By John Orrell, Contributing Writer
Northborough – Southborough’s Nolan Kessinger is under no misconception of the challenges yet to come.
The Algonquin Regional High baseball standout has been scouted and recruited to compete for UMass-Amherst, one of the area’s premier collegiate teams, but is fully aware that with a dozen freshmen vying for roster spots, it’s going to take everything in his baseball arsenal to crack the team’s lineup. For those who know Kessinger, admire his determination and talent as well as his leadership skills, it’s nearly impossible to find any skeptics.
“I’ve had the luxury of coaching Nolan for the past three years,” said Algonquin head coach Mike Mocerino. “He’s a competitor and a player others look up to. He has had some great years and that’s why he caught a lot of college coaches’ eyes. His intensity resonates on to his teammates and that’s why he was such a good leader this past year because he set out as a goal to make the team a close bunch.
“Nolan is smart and talented and had a great career for us. I expect him to have some great college years but not having him will be a tough loss for us next year.”
In agreement is Northborough American Legion manager Ken MacDonald.
“I think Nolan has the talent and the competitive attitude and drive to succeed at UMass next year,” he said. “I think they’re getting a great player and a great kid.”
“It’s going to be tough but I’m ready for the challenge and I’m ready to help the team win,” affirmed Kessinger. “I like the style of coaching at UMass. Their style of coaching is what I grew up with. It’s high level baseball. Academically, they have the programs I’m going to want to study. It’s such a really good school and I’m excited to have this opportunity.”
Kessinger, a standout pitcher and outfielder, has the numbers to back up the confidence vested in him. In his final year at Algonquin, he banged out 24 hits in 62 at-bats for a .387 batting average. On the mound, used mainly in relief, he compiled a 2-0 record with a 1.20 ERA to lead the Tomahawks to a 15-6 record and a share of the Midland A title.
As recently as two weeks ago, he tossed a no-hitter for Northborough Legion, striking out a lofty 14 batters en route to an 8-1 victory. Just how did he come to excel at two positions while so many would long to be as successful in just one?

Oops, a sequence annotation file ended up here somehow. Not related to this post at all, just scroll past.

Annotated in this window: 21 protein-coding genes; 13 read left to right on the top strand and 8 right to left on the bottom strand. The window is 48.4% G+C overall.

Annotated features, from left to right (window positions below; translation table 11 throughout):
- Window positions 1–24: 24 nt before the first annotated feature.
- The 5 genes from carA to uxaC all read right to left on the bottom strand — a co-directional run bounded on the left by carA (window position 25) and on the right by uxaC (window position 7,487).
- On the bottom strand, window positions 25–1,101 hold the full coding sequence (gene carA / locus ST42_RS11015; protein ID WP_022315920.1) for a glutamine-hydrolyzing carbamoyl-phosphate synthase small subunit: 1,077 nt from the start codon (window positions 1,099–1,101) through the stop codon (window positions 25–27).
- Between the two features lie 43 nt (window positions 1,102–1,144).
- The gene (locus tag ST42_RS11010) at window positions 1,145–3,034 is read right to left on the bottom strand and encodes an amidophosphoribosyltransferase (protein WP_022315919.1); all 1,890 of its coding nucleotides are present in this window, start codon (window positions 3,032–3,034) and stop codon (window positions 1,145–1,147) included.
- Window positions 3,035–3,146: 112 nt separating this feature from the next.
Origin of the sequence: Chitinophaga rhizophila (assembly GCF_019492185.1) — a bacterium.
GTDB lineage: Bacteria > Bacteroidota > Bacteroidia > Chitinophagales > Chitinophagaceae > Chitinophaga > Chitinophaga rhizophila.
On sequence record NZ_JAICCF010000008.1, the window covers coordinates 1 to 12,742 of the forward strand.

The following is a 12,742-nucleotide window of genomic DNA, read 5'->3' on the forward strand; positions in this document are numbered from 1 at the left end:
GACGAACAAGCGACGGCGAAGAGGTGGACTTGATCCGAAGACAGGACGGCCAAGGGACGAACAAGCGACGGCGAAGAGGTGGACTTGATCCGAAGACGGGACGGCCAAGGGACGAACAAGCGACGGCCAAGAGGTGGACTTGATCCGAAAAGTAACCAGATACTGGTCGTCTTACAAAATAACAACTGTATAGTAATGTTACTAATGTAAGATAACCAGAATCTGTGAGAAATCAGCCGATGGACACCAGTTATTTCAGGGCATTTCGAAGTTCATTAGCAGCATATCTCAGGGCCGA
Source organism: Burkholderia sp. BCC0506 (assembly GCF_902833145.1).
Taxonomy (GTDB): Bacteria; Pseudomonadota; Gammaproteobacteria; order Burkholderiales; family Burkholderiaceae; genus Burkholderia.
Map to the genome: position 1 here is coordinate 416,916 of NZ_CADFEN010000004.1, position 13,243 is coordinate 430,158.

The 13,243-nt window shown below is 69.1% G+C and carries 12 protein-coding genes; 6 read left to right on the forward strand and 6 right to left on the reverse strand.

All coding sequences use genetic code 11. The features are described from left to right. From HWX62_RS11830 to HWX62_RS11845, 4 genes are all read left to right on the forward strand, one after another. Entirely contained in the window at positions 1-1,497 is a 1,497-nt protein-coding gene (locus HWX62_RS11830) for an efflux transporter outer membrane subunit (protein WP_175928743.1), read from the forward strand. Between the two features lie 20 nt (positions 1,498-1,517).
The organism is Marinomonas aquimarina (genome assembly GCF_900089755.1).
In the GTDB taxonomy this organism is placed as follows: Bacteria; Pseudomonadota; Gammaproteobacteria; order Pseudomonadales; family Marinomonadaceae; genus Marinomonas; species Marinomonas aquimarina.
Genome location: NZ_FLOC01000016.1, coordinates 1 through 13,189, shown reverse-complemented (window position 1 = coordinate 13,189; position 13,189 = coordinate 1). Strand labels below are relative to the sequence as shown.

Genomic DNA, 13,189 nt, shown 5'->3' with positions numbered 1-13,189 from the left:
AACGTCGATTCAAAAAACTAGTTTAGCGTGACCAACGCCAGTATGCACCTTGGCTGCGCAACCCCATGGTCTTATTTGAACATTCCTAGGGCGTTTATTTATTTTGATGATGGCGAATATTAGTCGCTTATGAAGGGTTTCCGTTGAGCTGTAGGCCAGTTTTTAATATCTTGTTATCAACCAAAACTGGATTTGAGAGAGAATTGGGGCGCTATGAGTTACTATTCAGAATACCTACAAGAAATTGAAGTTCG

“I was a lefty and wasn’t that big so I had to settle for the outfield or pitcher,” said Kessinger who credits his parents, Little League summer coach Ken Trehub and coach Mocerino as his biggest baseball influences. “Those were basically the two spots I could play. Because I’ve always had a good arm, coaches were always saying ‘hey, we’ll throw you out at pitcher and see what you can do’. I think of myself more as an outfielder who can pitch rather than a pitcher who can play outfield.”
Kessinger is also an accomplished soccer player having competed for Algonquin, but hands down, it was baseball that drew him in like a magnet.
“I’ve always had a lot of fun with baseball. I just love the nuances of the game and everything about it,” he explains. “Baseball’s always been a sport I love and love playing. I chose it because it was my favorite sport to play.
“I love all the little things of the game. Baseball can overall be sometimes a boring sport but when you have the big moments like a big hit or a big catch its special and it doesn’t need to be me. I love seeing my teammates make those big plays and seeing them get jacked up. That adrenaline is really what drives me. I live off that.”
His biggest disappointment, he admits, came in a District quarterfinal season-ending loss that suddenly marked the end of his high school playing days. Like all successful athletes, closing the door on one chapter before moving on to the next can be emotional.
“When we lost it sunk in right away because I couldn’t believe that I had to hang up the jersey for good now. I’m not going to see a lot of the high school guys again. That was the biggest part of moving on missing the guys and the coaches. It really hit me right away.”
While he is undeclared for a major at UMass, he is leaning to a possible career in biomedical science and is astute enough to recognize that his academics trump all else.
“I definitely take my studies seriously and that’s something that I’m going to work on in college because that’s what’s going to help me later on in life.”
“Nolan’s a great kid and a great competitor as well. It doesn’t matter what the score is,” MacDonald acknowledged. “He’s always going to compete hard and try to do what he has to do to help the team win. He’s always open to getting better and he’ll listen to anything he can to improve as a baseball player.
“He’s a leader on and off the field and he does a great job of leading by example really gathering the group together as a team.”